Last night in the Concert Hall of the San Francisco Conservatory of Music, the New Century Chamber Orchestra (NCCO) concluded its 2012–2013 season with the world premiere of a new work by the Featured Composer of the season, Lera Auerbach. Those not familiar with Auerbach’s work had the opportunity to make “first contact” last December, when NCCO performed her “Sogno di Stabat Mater” (dream of the Stabat Mater), an emotionally intense reworking of passages from Giovanni Battista Pergolesi’s 1736 setting of the “Stabat Mater Dolorosa” hymn. While such “innovative appropriation” is often encountered in Auerbach’s aesthetic logic, that technique is much more diminished (if not entirely absent) in her new work, a string symphony entitled “Memoria de la Luz” (memory of the light).
On the other hand, this new composition shares with “Sogno di Stabat Mater” Auerbach’s quest to rethink the nature of sacred music. In her own words:
The work is structured in six movements that become six prayers.
Her note for the program book continues with her personal elaboration on the nature of prayer:
The act of praying, not in a traditional religious manner, but rather a most intense act of soul searching, a hard and honest look into oneself, questioning, and searching for answers. To pray is to relinquish defenses, pretenses, to quiet everyday noise, to accept the strength and fragility of one’s own naked soul.
I might take issue with that first sentence, but only because I think Auberbach is being a bit hard on tradition. Those who listen seriously to the sacred music of Johann Sebastian Bach would probably find that first sentence readily consistent with the spirit of Bach’s music.
Musically, however, one can take that second sentence as a guideline for listening to “Memoria de la Luz.” Each movement provides its own characteristic approach to the concept of prayer as an act of letting go of impediments and obstructions. This may involve the hushed detachment of the first movement, “Primera Luz” (first light), the calm acceptance of Miguel de Unamuno’s “tragic sense of life,” or the struggle of the questioning mind to confront doubt.
This latter may (or may not) have been achieved through the subtle appropriation of the primary motif from Charles Ives’ “The Unanswered Question.” However, such borrowing is decidedly absent throughout Auerbach’s six movements. Instead, there is a scrupulously transparent technique through which the qualities of prayer are evoked through melodic lines for individual instruments (not all of whom occupy Principal chairs). The result is a rhetoric of fragility that captures both the risks and the meditative rewards of that process of letting go.
My only difficulty was that there was far more to the intricacy of that rhetoric than could be apprehended through a single listening experience. This music clearly has far more to say than can be satisfied through just one encounter. Rather, this piece deserves to become a part of NCCO’s “working repertoire,” providing further opportunities for the meditative experience it encourages.
Ironically, “Memoria de la Luz” was followed by another act of letting go from an unexpected source. In this case the actor was Richard Wagner letting go of the full resources of an opera company with a large orchestra at its disposal, turning instead to chamber resources. The composition was “Siegfried Idyll,” created for the first birthday experienced by his wife Cosima after Wagner married her and first performed on the morning of December 25, 1870. The score calls for only thirteen musicians: flute, oboe, two clarinets, bassoon, two horns, trumpet, string quartet, and bass. The music would later find its way into the score for the third act Siegfried (composed much later than the first two acts), given its first performance in 1876; and, in many respects, “Siegfried Idyll” may be approached as a study in the intimacy that Siegfried experiences through his first encounter with Brünnhilde.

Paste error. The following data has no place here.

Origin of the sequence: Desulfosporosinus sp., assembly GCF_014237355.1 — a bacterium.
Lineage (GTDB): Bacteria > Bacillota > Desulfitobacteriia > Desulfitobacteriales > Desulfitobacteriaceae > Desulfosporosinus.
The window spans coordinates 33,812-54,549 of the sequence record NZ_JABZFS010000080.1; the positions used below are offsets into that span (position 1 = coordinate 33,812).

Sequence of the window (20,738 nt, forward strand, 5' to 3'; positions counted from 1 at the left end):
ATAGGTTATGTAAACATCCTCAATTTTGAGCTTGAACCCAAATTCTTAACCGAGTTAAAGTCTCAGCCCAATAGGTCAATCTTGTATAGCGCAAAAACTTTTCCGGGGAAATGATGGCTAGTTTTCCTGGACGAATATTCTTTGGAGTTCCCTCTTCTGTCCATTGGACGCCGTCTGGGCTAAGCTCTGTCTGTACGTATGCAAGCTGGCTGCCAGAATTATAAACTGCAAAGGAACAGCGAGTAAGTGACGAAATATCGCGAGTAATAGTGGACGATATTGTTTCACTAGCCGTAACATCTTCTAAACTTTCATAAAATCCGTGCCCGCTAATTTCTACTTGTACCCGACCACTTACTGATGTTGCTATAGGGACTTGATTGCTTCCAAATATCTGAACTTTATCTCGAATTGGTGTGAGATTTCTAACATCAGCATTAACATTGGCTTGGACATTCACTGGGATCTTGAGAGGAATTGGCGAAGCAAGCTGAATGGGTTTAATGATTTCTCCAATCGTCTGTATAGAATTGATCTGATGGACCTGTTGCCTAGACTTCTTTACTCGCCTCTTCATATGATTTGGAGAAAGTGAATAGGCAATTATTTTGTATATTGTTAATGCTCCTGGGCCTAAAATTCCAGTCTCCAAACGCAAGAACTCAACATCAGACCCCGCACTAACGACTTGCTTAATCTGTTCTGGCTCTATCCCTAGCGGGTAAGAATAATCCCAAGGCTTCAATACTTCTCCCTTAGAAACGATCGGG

“Siegfried Idyll” is frequently performed with a moderately expanded string section, which is how NCCO presented it. However, through their reduced resources, one could still appreciate the transparency of Wagner’s textures and the subtle balances across wind, brass, and string sections. For those who like to count, the trumpet has only thirteen measures, clearly defining the climax and then withdrawing to allow the coda to unfold in serene intimacy. Wagner never intended this music for public performance, perhaps because it was such a radical departure from the public persona behind his operas; but it has become a concert favorite due, in no small part, to the skill with which Wagner could evoke quietude as well as his more familiar bombast.
The evening concluded with Joseph Haydn’s Hoboken I/45 symphony in F-sharp minor. This is known as the “Farewell” symphony because Haydn provided a plan for the musicians to depart from the stage during the coda to the final movement, a not particularly subtle way to let Prince Nikolaus Esterházy know that they needed some vacation time. However, the symphony as a whole is also notable as representative of Haydn’s Sturm und Drang (storm and stress) period, during which he experimented with some rather radical departures from the conventions of harmony and thematic construction (not always to the delight of his patron).
NCCO performed this symphony with both clarity and energy, through which one could appreciate just how far Haydn was pushing the envelope of tradition. Music Director Nadja Salerno-Sonnenberg was particularly good at capturing the suspense (usually deceptive) in Haydn’s use of full-stop silences. She also took a rather comic approach to the “farewell” scene, having each performer depart with his/her own particular personality quirks. The result was a satisfying balance of Haydn at his most revolutionary and Haydn at his most good-natured, the perfect way to end yet another adventurous NCCO season.